We finally reached the Mediterranean coast and got some sunshine too. We discovered a tunnel the Romans had built to detour a river and “Moses” tree, before we visited Antakya.
The Vespasianus Titus Tunnel was built in the 1st century AD for the city of Seleucia Pieria, the port of Antioch (modern Antakya).
The construction of the tunnel was ordered by the Roman emperor Vespasian to divert the floodwaters running down the mountain and threatening the harbour. It was built by digging the rocks using manpower only. The construction continued under his son Titus.
Close to the tunnel, rock cut tombs of Seleucia Pieria were discovered, which you get to see while visiting the tunnel.
Behind the coast, a little bit remote in the mountains, lies the once Armenian village of Hidirbey, which is famous for the very old plane tree, which is said to have been planted by Moses, just that the tree is “only” 900 years old. We read, that the hollow inside was once used as a barber shop.
In Roman antiquity, Antioch was the third largest city in the world after Rome and Alexandria, but lost more and more importance after severe destruction in the 6th and 13th centuries. Today, there are not many remains of the glorious past. We visited the Church of St. Peter and the archeological museum.
The Church of St. Peter, located a little outside on a mountain slope, is one of Christianity’s oldest churches. Legend has it that it was consecrated by the Apostle Peter. The oldest surviving parts of the church building date from at least the 4th century, include some pieces of floor mosaics, and traces of frescoes.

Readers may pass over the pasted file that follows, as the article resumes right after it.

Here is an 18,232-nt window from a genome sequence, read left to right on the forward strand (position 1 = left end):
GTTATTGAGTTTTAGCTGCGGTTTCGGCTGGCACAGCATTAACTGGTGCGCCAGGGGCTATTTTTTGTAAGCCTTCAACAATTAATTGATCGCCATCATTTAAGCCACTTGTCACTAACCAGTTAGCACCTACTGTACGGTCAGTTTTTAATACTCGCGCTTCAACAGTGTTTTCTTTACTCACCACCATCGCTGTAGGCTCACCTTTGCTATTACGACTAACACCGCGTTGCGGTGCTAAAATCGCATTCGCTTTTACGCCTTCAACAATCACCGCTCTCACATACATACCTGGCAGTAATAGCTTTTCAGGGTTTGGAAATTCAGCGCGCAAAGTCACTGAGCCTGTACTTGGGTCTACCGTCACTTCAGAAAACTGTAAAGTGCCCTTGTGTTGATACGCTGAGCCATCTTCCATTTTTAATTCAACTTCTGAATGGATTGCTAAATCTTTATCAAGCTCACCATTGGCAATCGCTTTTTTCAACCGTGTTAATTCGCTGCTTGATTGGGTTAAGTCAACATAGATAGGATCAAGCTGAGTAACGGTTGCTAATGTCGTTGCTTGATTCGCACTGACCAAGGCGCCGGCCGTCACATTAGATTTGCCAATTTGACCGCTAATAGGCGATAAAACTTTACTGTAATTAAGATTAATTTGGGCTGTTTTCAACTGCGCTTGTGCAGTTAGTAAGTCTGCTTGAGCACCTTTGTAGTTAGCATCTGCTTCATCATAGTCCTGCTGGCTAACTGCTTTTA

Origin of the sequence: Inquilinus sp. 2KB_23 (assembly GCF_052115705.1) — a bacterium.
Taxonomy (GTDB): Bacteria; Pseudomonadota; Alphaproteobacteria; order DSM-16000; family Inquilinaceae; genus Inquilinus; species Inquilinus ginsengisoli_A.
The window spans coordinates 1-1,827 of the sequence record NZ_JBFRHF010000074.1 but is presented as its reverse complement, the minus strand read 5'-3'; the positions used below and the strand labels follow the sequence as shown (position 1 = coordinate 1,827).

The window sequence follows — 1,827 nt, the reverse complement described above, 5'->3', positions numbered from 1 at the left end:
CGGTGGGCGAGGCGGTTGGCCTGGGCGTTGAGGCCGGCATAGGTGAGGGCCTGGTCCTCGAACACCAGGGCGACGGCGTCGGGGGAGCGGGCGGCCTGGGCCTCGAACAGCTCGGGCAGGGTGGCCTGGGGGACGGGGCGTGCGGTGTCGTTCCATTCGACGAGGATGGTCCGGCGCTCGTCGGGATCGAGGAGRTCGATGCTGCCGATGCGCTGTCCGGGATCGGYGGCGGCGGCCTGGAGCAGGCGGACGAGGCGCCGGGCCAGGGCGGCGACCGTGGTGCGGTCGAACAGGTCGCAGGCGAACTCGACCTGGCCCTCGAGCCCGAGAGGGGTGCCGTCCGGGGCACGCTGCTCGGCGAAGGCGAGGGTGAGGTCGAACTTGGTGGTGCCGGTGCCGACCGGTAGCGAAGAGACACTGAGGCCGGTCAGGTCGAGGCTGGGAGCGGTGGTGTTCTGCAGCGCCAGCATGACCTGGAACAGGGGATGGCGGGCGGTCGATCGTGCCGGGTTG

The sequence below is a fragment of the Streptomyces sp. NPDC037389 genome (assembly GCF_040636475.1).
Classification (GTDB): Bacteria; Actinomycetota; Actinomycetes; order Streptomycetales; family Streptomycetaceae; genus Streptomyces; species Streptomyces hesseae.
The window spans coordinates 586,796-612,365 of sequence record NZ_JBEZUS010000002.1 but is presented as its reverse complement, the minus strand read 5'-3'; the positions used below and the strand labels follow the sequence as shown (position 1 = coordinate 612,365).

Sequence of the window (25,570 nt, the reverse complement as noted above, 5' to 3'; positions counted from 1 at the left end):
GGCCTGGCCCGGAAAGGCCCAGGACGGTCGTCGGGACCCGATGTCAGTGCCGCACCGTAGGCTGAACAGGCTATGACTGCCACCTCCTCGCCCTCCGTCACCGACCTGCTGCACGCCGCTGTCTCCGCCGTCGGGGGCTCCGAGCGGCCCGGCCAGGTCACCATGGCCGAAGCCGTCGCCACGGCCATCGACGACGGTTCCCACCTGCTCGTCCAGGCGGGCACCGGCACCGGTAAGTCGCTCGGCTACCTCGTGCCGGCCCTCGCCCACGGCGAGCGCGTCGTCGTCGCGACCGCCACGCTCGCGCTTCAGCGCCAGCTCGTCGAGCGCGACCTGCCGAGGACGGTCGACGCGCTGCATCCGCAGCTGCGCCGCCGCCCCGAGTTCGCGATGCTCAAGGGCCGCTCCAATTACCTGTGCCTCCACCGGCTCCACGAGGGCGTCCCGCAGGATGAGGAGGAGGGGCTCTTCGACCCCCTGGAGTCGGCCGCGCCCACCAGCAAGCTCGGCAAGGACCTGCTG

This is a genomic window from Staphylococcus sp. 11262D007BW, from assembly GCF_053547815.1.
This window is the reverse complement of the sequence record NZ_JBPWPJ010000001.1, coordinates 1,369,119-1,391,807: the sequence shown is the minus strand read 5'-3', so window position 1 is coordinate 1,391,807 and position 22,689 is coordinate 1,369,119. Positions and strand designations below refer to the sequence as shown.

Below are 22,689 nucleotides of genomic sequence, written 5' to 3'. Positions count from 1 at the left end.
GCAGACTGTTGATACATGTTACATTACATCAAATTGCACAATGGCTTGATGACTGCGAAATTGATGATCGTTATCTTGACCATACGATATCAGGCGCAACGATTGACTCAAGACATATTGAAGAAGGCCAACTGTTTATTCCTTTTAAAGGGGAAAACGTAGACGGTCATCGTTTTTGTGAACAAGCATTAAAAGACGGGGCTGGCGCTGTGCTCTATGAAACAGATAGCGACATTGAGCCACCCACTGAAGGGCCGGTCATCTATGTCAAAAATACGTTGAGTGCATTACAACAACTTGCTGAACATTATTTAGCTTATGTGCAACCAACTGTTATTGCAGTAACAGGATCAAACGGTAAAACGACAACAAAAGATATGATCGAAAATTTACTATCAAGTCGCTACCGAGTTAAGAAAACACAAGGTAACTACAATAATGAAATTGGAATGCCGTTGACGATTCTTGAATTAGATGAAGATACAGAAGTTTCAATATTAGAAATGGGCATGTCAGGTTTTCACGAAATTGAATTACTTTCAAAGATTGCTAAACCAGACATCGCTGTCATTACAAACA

Crusaders of the First Crusade who captured Antakya in 1098 lengthened the church by a few meters and constructed the facade. Acting on orders from Pope Pius IX, Capuchin Friars restored the church and rebuilt the facade in 1863.
The garden of the church has been used as a cemetery for hundreds of years. The church is one of the three final resting places of the remains of the Holy Roman Emperor Frederick Barbarossa, who died in the Third Crusade.
The huge Hatay Archaeology Museum has incredible artefacts, including a rich collection of mosaics dating back to the Hellenistic and to the Roman era in the 2nd and 3rd centuries.
Suppiluliuma I was king of the Hittites (1344–1322 BC ). He achieved fame as a great warrior and statesman, successfully challenging the then-dominant Egyptian Empire for control of the lands between the Mediterranean and the Euphrates.
There was a big number of huge mosaics on display, discovered in the region, but we found that the Zeugma mosaics we had seen in Gaziantep couldn’t be surpassed.
Besides the sites we visited in the Hatay province, we especially enjoyed the sun and the sea. We were at the most eastern point of the Mediterranean Sea and will travel along the Turkish coast to the west now.
We will go to Mersin next, where we hope to find an inverter at the harbour. The replacement for the broken one, which we had found in Batumi/Georgia, isn’t powerful enough. More on our next post!